Special envoy to stay on until finally completed plan released, expected in coming weeks; will return to New Jersey to spend time with family; Kushner spokesman to take over role
US Middle East peace envoy Jason Greenblatt, who has spent the last years attempting to cobble together a long-awaited Israeli-Palestinian peace plan, will step down after the release of the administration’s program, the White House announced Thursday.
The plan is expected to be released soon after Israeli elections on September 17.
“Jason Greenblatt has decided to return to New Jersey to be with his wife and six children, who throughout the administration have resided in New Jersey,” a senior administration official told reporters on a conference call, speaking on condition of anonymity.
Greenblatt continues to “hold the confidence” of US President Donald Trump and his senior peace team, the official added.
Greenblatt, a former lawyer with the Trump Organization, has been working for the last two and a half years on the administration’s peace plan together with the president’s son-in-law and senior assistant Jared Kushner. He will be replaced by Avi Berkowitz, a senior aide to Kushner who has been present in many of the meetings and discussions related to the peace proposal.
Referring to the plan, the senior official said that “the vision is now complete and will be released when appropriate,”
This vision has the potential to vastly improve the lives of millions of Israelis, Palestinians and others in the region
It is unclear when exactly Greenblatt will leave the administration, as he plans to be available during and immediately after the plan’s rollout.
“It has been the honor of a lifetime to have worked in the White House for over two and a half years under the leadership of President Trump,” Greenblatt said Thursday. “I am incredibly grateful to have been part of a team that drafted a vision for peace. This vision has the potential to vastly improve the lives of millions of Israelis, Palestinians and others in the region.”
Prime Minister Benjamin Netanyahu thanked Greenblatt “for his dedication toward peace and security, and for never hesitating for a moment to speak the truth about Israel in front of those who defame it.”
In a series of tweets, Trump praised Greenblatt as a “loyal and great friend and fantastic lawyer.”
“He was always on a crusade to malign the Palestinians and justify anything the Israelis do,” she told The Times of Israel. “He was someone more suited to be a spokesman for Israel. At the same time, I don’t think it was personal. This administration certainly is not one that has been friendly to the Palestinians and all the people it has appointed have the clear prerequisite of being pro-Israel and holding an ideological commitment to Zionism and extreme Israeli hard-line policies.”
There was no immediate response to his departure from the Palestinian Authority, with whom Greenblatt has feuded publicly on social media.
Initially, Greenblatt was seen by all sides as an honest broker, trying in earnest to engage with both Israelis and Palestinians. But after the US administration recognized Jerusalem as Israel’s capital, officials in Ramallah shunned him, accusing him of becoming a spokesperson for the Jewish state, especially in light of the fact that he often uses his Twitter account to slam the speeches and actions of Palestinians, but never criticizes Israel.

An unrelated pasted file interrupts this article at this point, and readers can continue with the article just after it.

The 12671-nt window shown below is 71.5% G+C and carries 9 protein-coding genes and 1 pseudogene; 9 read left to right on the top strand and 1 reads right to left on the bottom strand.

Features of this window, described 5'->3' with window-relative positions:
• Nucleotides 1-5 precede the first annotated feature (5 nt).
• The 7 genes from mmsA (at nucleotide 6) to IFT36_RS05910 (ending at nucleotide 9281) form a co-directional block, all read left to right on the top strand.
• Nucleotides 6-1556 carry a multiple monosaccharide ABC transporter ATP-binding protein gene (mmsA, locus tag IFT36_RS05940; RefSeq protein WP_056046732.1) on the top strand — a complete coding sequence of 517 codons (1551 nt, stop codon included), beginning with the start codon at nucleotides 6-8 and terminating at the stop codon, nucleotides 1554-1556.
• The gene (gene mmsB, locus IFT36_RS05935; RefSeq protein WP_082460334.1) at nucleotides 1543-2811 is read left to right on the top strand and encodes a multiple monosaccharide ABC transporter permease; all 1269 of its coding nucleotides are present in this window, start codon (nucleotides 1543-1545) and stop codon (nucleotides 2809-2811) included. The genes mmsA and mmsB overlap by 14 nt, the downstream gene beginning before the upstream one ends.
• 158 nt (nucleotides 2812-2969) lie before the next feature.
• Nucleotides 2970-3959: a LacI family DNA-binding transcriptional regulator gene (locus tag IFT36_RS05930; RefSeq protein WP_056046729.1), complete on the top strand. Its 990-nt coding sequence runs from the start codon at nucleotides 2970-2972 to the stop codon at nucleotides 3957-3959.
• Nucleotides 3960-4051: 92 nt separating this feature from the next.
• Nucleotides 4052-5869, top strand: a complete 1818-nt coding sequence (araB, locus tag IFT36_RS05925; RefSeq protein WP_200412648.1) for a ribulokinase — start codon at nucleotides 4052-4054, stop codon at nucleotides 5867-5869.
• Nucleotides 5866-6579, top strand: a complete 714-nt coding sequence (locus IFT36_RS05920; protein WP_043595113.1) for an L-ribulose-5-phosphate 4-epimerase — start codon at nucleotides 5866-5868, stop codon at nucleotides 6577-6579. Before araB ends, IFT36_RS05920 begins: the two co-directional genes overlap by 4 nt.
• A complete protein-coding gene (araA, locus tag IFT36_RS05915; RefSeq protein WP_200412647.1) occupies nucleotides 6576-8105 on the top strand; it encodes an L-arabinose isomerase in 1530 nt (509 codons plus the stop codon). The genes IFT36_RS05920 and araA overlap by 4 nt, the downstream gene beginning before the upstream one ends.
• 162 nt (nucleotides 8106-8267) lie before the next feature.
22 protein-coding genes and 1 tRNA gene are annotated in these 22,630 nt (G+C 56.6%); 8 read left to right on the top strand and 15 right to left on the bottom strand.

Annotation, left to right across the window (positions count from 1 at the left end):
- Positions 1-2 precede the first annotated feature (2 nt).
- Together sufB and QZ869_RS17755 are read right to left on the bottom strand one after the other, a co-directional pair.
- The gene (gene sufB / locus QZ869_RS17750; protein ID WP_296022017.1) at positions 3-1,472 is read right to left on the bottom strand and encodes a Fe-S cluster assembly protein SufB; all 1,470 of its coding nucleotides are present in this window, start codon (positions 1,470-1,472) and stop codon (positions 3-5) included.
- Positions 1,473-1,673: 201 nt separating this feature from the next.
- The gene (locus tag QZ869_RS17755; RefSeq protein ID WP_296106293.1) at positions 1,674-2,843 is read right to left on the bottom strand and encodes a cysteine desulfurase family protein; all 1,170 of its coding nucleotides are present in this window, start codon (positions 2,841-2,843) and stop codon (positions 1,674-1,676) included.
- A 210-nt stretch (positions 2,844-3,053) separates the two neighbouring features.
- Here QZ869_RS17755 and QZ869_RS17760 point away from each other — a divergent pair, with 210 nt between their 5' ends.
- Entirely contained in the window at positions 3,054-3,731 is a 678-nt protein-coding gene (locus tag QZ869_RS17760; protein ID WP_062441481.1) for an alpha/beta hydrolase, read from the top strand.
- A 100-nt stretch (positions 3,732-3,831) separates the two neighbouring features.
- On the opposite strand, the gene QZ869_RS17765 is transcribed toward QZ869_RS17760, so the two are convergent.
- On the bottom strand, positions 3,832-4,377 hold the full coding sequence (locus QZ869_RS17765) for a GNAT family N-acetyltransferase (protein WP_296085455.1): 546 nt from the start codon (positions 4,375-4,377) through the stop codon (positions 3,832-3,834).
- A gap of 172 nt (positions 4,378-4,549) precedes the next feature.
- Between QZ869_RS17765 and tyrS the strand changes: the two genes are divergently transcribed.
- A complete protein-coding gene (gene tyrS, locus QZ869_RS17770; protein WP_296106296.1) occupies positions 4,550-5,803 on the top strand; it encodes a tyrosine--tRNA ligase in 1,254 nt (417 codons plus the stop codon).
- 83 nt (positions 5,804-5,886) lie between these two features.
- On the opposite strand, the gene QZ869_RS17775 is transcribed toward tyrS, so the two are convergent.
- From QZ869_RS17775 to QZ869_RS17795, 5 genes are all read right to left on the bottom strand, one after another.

Greenblatt originally intended to join the administration only for two years to “analyze the Israeli- Palestinian conflict, to draft a realistic and implementable vision to help solve the conflict and to work on developing relationships between Israel and the region,” according to the senior administration official.
The official credited Greenblatt as “instrumental” in Trump’s decision to recognize Jerusalem as Israel’s capital and to recognize Israeli sovereignty over the Golan Heights. Furthermore, the lawyer-turned-negotiator played a leading role in reframing discussions about the Israeli-Palestinian conflict by “using the approach that a real peace can only be built on truth,” and in developing warmer ties between Israel and its Arab neighbors.
“Jason has done a tremendous job leading the efforts to develop an economic and political vision for a long sought after peace in the Middle East,” Kushner said. “His work has helped develop the relationships between Israel and its neighbors as he is trusted and respected by all of the leaders throughout the region.”
Anticipating Greenblatt’s departure, the administration’s peace team has merged with the office of Special Representative for Iran Brian Hook. Hook, who is also a senior adviser to US Secretary of State Mike Pompeo, accompanied Kushner, Greenblatt and Berkowitz during their last visit to Israel in late July.
US Ambassador to Israel David Friedman will also remain involved in the peace plan, the senior official said.
“It’s been a tremendous privilege to work with Jason these past few years on the critical tasks of repairing and strengthening the US-Israel relationship and seeking peace and stability within the Middle East,” Friedman said.
“Jason has been a trusted friend and a valued colleague who has touched so many with his wisdom, sincerity and good will. He has made an enormous and indelible contribution which we will seek to build upon as we move forward.”
Ivanka Trump, the president’s daughter and senior aide, hailed Greenblatt for his “kindness and unique talents” and said he will be missed in the White House. “We know he will continue to impact the world for the better.”